Since 2010, the South Jersey Transportation Authority has been cheated out of more than $123,000 by toll evaders on the Atlantic City Expressway.
In an effort to recoup that money, SJTA is considering entering into a new pilot program with the Motor Vehicle Commission that would pressure the roadway’s most egregious offenders to cough up what’s owed.
The threat: Pay the tolls and the associated fees or your vehicle registration will be suspended.
But even so, the program isn’t fool-proof. The Motor Vehicle Commission only has the right to revoke registrations in New Jersey, so it won’t have any effect on out-of-state offenders — two of which are among the expressway’s 10 top toll evaders.
Tropiano Transportation Services, with vehicles registered in Pennsylvania, has 6,650 violations totaling $51,774.80 — more than anyone else on the list. Wells Fargo, with vehicles registered in Minnesota, owes $13,154 from 661 violations, according to data provided to The Press of Atlantic City through an Open Public Records Act request.
“We are more than reasonable in the way we try to handle these situations. This is one more way we could hope to recoup the money,” SJTA spokesman Kevin Rehmann said. “But if they’re not New Jersey vehicles, this doesn’t have an effect.”
SJTA could vote on the program later this month. If adopted, the names of more than 150 individuals and businesses that owe at least $200 in tolls accumulated since 2010 will be turned over to the Motor Vehicle Commission. Once that agency is involved, SJTA’s role is minimized because only a court can dismiss the action.
That doesn’t mean that SJTA won’t attempt to collect what’s owed from other offenders. Those that don’t meet the threshold for the Motor Vehicle Commission program will still be pursued by collection agencies.
While the individual toll amounts might be manageable in some cases, once fees are tacked on, the numbers skyrocket. In one case, $51 in unpaid tolls amounts to $276 once fees are added on. In total, the $123,000 the authority intends to recover inflates to $1.15 million once fees are added.
Nicolette Tropiano, general manager for Tropiano Transportation Services, said a number of E-ZPass transponders that weren’t working properly were to blame for the company’s violations, and they were unaware of the problem for months. She said she had been in contact with SJTA about the violations, but didn’t think the company should have to pay the fines associated with the $6,674.80 in unpaid tolls.
The reason Tropiano’s vehicles were traveling the expressway in the first place was due to the relationship the company had with SJTA. Tropiano provided shuttle service at the Atlantic City International Airport, also operated by SJTA, from 2007 until November 2011. After a three-year contract expired, and the parties could not agree on terms for a prolonged extension, the company continued operations at the airport on a month-to-month basis but eventually gave notice that it would cease operations.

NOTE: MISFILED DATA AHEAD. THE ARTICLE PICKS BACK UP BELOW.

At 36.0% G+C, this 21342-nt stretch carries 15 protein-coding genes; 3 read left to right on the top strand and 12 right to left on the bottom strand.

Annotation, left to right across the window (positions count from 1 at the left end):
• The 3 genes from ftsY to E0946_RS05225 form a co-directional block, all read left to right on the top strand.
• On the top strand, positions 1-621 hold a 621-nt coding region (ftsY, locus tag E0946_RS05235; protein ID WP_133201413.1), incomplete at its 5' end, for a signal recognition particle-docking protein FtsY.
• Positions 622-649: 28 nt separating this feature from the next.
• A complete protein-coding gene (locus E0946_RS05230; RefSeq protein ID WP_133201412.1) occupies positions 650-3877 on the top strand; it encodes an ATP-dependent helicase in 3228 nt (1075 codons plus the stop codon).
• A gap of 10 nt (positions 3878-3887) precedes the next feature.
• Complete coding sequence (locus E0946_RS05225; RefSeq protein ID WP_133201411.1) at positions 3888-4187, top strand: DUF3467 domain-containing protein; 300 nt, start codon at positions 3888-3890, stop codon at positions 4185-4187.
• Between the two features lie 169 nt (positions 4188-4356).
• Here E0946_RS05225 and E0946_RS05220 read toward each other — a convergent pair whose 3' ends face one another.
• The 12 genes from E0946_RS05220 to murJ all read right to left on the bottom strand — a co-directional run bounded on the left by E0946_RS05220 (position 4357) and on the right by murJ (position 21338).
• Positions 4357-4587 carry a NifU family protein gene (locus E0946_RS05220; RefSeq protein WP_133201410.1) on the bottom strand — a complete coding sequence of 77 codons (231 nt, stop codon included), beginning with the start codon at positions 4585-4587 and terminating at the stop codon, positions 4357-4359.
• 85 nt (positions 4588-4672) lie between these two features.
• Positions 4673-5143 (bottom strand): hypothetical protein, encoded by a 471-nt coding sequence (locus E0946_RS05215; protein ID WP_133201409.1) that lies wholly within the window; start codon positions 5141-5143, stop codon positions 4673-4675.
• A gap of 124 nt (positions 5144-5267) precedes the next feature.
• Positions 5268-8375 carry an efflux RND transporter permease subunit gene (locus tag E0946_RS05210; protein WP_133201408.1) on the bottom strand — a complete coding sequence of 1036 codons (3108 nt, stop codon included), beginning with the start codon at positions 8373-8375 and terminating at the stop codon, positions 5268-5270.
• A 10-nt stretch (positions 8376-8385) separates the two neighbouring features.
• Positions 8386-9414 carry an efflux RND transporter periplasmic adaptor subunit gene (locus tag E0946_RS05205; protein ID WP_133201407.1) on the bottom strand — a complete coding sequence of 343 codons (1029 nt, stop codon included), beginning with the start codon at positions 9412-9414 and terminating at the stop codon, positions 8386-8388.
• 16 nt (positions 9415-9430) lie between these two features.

Tropiano’s departure led to SJTA’s decision to enter into a temporary arrangement with jitneys to provide shuttle transportation.
The toll violations and the company’s decision to not continue working at the airport were unrelated, Tropiano said.
Meanwhile, SJTA may try to recoup the tolls it’s owed from the company by other means. Nicolas Tropiano, president of Tropiano Transportation Services, has been charged with third degree theft regarding his company’s failure to pay tolls on the expressway, according to a summons obtained through the Atlantic County Prosecutor’s Office.
Representatives of Wells Fargo could not be reached.
Previously, longtime toll violators were turned over to a collection agency that attempted to recoup the money, often unsuccessfully. Toll evaders can also be ticketed by police. At times, SJTA places an employee at tolls booths who takes down the license plate, make, model, and color of offending cars, and tickets are later mailed by police.
The New Jersey Turnpike Authority, which operates the turnpike and the Garden State Parkway, already implemented a similar program in April targeting offenders who owe at least $1,000 in tolls.
Contact Jennifer Bogdan:
Follow Jennifer Bogdan on Twitter @ACPressJennifer